Queensland trained, then worked at Addenbrookes Hospital, Cambridge, UK specialising in skull base tumours. He has over 20 years’ experience in stereotactic neurosurgery and the treatment of brain tumours at multiple centres including Princess Alexandra Hospital where he is Chairman of the unit. Dr Hall brings extensive clinical and academic experience and has a long history of supporting technological advances in Queensland Neurosurgery.
Trained in Radiation Oncology in Brisbane having graduated from Oxford University in 2005. Completed 18 months neuro-oncology and stereotactic radiosurgery (SRS) fellowship at the Christie Hospital, UK in 2015 which is the largest cancer hospital in Europe. He has a special interest in the management of brain metastases and integrating Gamma Knife® with other treatments.
Extensive experience in stereotactic neurosurgery including pituitary disorders, deep brain stimulation and trigeminal neuralgia. She has witnessed the benefits of stereotactic Gamma Knife® radiosurgery at several institutions and is committed to seeing it be as successful at Princess Alexandra Hospital.
Gamma Knife CNC State-wide Care Coordinator
Extensive clinical and managerial experience, with over 7 years in the area of Cancer Nursing. Having worked at the Royal Marsden Hospital, London and Princess Alexandra Hospital, Brisbane, she has experience in all modalities of cancer treatment; including surgical oncology, chemotherapy and radiation oncology.
Director – Therapeutic Physics
Extensive experience in the technical aspects of Stereotactic Radiosurgery Surgery. John worked as a Radiation Oncology Medical Physics (ROMP) in Bath and at Clatterbridge Cancer Centre (Liverpool) in the UK before moving to Australia in 2010. He is certified as a ROMP in both the UK and Australia and now leads the team of physicists at the Princess Alexandra Hospital.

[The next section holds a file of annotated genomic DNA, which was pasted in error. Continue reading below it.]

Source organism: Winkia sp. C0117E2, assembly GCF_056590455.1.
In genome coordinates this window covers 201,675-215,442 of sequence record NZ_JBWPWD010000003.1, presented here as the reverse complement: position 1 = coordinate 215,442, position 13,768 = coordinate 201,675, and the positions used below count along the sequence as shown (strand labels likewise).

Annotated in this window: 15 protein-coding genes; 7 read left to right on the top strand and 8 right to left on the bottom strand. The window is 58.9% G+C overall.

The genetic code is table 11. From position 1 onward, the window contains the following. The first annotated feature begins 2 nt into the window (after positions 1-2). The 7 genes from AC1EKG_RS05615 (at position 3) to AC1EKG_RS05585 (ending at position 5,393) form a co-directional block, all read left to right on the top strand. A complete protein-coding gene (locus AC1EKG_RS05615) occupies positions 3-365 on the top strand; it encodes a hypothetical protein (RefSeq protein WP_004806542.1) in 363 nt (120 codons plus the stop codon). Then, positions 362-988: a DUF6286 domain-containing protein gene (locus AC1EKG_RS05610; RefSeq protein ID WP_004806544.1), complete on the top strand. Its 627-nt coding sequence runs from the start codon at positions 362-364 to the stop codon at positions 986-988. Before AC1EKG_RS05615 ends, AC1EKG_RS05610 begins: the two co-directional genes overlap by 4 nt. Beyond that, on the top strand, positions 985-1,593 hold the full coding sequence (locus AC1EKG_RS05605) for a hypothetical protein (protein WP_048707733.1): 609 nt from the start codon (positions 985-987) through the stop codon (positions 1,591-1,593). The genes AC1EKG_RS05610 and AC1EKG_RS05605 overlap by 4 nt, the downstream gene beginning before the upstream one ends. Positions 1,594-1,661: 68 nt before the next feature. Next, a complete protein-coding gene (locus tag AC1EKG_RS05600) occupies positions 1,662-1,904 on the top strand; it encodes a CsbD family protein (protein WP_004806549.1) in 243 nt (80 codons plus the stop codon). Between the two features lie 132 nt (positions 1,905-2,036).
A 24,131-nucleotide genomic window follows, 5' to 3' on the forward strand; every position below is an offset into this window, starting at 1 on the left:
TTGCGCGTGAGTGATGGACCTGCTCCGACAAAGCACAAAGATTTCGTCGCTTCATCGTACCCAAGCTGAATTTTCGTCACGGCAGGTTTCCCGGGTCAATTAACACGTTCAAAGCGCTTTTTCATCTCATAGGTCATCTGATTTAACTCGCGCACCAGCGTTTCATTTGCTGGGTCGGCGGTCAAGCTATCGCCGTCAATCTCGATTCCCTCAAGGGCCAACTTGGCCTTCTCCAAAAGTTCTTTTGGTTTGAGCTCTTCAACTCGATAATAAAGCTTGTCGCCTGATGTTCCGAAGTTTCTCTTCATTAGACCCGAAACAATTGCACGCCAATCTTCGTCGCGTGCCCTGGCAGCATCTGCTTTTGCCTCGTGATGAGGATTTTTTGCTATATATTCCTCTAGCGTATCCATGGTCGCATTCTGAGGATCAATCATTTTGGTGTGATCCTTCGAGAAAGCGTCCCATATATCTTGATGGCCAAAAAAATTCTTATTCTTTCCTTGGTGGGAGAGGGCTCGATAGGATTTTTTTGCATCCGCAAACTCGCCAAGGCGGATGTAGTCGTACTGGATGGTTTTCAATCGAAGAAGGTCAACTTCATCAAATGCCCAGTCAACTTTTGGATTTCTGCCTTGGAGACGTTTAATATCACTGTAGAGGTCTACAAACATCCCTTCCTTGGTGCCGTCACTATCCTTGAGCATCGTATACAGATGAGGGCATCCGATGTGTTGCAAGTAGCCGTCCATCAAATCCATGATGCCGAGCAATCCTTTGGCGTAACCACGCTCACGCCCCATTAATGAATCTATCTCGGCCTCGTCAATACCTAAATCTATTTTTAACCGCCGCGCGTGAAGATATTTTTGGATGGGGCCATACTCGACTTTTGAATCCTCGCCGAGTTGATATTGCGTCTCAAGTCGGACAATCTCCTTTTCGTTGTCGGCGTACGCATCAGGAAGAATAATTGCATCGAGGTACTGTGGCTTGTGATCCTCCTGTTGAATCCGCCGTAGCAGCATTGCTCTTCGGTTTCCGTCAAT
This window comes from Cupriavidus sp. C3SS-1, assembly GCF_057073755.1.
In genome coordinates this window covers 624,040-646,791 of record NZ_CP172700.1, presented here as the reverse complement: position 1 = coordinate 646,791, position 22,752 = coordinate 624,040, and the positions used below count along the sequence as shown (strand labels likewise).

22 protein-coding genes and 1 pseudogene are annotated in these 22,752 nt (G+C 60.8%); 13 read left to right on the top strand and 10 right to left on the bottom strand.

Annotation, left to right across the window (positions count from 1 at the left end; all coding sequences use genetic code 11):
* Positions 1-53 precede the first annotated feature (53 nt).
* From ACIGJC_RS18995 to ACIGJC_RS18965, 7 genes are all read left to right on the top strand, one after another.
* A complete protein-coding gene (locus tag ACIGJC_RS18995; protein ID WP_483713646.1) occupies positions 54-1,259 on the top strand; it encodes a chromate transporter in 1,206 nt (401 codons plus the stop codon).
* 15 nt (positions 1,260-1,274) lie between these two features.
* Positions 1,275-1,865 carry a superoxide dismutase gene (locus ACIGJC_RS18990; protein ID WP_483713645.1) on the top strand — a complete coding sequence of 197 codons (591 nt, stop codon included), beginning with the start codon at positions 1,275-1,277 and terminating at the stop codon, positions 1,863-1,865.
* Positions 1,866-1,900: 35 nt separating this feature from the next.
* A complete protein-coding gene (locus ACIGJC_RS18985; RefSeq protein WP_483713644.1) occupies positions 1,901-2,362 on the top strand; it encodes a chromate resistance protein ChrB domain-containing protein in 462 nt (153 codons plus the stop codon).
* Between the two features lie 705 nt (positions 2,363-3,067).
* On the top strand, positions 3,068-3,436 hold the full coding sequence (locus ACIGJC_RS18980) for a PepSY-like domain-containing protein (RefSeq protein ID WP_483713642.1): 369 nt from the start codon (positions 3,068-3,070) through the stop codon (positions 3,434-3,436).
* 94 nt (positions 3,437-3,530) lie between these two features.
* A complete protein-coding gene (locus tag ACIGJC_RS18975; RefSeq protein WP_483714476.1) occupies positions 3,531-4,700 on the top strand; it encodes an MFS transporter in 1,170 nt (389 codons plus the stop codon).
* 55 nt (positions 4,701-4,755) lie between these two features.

Completed her PhD in Biomedical Physics at the University of Queensland and post-doctoral research fellowship at the London Health Sciences Centre in Canada. Katrina is certified with the ACPSEM (Australasian College of Physical Scientists and Engineers in Medicine) and has experience in the commissioning of stereotactic radiosurgery systems where her primary role is to ensure that the safety and quality of radiation treatment meets international standards and regulations.
With 30 years’ experience as a radiation therapist, he has seen enormous technological advances in the field of radiation oncology. He has played a pivotal role in the clinical implementation of several major services, improving outcomes for Queensland patients and is proud to be part of the team establishing Gamma Knife® technology at the PA hospital.
Ryan has over 18 years’ experience working as a radiation therapist in Queensland. In recent years he has held key roles in the implementation, planning and delivery of the Linac based stereotactic radiotherapy program at the Princess Alexandra Hospital.
Nurse Unit Manager
Extensive clinical and managerial experience in Radiation Oncology nursing in both the Public and Private sectors. Manages a highly skilled Nursing team who are committed to delivering the highest standards of patient care.